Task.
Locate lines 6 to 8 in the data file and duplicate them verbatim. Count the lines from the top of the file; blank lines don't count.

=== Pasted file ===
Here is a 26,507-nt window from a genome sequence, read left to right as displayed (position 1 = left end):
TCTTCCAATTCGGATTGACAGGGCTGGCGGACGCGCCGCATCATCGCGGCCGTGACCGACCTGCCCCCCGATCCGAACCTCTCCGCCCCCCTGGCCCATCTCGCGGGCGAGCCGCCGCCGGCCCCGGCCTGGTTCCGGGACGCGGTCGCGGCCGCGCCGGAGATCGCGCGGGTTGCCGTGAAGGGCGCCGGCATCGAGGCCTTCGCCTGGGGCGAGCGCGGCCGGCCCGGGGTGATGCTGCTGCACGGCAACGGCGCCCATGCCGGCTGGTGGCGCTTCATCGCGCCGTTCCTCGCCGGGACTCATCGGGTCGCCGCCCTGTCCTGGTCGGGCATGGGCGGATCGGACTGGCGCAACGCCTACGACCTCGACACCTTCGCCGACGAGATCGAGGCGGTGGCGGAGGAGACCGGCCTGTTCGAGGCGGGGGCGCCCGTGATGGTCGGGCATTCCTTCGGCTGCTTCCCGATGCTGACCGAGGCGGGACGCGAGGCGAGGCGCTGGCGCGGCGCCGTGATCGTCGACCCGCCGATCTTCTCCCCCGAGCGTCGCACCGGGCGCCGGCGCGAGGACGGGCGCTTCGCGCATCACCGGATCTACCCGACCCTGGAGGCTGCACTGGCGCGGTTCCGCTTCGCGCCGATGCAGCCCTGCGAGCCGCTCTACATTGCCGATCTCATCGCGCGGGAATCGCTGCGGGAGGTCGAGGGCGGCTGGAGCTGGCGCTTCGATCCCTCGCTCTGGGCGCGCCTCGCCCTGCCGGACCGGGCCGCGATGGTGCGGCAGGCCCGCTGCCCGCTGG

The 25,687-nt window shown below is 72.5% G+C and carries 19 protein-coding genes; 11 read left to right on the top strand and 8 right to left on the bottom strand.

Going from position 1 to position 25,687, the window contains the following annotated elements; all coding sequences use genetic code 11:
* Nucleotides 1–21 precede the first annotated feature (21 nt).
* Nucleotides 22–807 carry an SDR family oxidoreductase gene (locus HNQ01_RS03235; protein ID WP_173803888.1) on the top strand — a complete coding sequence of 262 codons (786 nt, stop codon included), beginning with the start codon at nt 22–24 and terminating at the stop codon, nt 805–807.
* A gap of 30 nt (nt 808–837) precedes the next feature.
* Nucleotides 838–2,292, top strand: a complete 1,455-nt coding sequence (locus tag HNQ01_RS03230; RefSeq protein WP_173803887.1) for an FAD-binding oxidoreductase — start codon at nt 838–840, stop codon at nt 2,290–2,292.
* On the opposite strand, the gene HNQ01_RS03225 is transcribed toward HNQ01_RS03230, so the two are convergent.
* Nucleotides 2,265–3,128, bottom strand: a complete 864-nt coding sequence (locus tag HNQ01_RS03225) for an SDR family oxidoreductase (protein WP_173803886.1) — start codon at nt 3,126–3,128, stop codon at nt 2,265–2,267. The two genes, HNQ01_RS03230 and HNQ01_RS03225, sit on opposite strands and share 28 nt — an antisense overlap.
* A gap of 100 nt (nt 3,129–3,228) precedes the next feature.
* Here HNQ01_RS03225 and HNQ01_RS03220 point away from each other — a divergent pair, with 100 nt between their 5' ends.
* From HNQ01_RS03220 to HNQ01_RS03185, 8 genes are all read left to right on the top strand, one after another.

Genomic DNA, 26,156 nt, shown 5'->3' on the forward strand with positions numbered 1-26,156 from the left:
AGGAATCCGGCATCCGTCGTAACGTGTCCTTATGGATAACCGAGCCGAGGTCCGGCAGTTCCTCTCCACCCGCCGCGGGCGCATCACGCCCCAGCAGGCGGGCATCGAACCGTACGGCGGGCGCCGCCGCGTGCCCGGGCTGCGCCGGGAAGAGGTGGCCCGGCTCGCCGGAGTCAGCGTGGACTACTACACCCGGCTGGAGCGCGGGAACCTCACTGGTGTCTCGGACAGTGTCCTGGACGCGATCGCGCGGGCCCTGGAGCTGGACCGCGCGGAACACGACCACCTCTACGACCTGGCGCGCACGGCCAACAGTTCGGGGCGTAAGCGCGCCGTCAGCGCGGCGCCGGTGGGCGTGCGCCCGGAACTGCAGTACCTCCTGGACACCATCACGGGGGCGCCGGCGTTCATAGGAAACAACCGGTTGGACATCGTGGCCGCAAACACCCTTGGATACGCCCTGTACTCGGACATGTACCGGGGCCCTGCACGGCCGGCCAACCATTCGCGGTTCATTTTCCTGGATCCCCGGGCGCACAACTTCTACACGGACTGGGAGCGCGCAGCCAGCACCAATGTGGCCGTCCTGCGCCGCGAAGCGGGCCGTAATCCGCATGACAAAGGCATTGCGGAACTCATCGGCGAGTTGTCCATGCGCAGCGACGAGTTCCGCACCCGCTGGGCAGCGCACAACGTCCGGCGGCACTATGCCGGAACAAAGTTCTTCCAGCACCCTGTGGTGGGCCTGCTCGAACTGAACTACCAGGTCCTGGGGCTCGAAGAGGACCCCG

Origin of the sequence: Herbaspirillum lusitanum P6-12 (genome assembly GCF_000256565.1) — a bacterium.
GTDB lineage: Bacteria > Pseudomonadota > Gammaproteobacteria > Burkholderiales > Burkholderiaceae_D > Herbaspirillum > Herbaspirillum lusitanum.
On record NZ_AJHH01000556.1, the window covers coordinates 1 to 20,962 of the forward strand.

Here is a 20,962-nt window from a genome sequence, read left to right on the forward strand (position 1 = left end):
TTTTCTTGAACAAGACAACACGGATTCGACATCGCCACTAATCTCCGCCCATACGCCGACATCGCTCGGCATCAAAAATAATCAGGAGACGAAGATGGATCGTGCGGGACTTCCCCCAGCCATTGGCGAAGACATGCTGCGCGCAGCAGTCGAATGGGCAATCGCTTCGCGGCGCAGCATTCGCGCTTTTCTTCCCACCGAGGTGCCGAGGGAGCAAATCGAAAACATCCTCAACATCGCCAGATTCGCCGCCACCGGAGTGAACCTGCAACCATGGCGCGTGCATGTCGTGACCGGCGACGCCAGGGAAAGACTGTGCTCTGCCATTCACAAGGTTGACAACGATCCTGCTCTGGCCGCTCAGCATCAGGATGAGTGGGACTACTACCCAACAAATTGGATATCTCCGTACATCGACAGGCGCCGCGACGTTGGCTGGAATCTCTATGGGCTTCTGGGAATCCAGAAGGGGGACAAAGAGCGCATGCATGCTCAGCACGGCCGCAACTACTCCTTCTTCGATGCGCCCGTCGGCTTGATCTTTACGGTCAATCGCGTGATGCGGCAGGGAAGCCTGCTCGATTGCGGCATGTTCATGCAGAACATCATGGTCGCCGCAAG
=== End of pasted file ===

* Nucleotides 22–807 carry an SDR family oxidoreductase gene (locus HNQ01_RS03235; protein ID WP_173803888.1) on the top strand — a complete coding sequence of 262 codons (786 nt, stop codon included), beginning with the start codon at nt 22–24 and terminating at the stop codon, nt 805–807.
* A gap of 30 nt (nt 808–837) precedes the next feature.
* Nucleotides 838–2,292, top strand: a complete 1,455-nt coding sequence (locus tag HNQ01_RS03230; RefSeq protein WP_173803887.1) for an FAD-binding oxidoreductase — start codon at nt 838–840, stop codon at nt 2,290–2,292.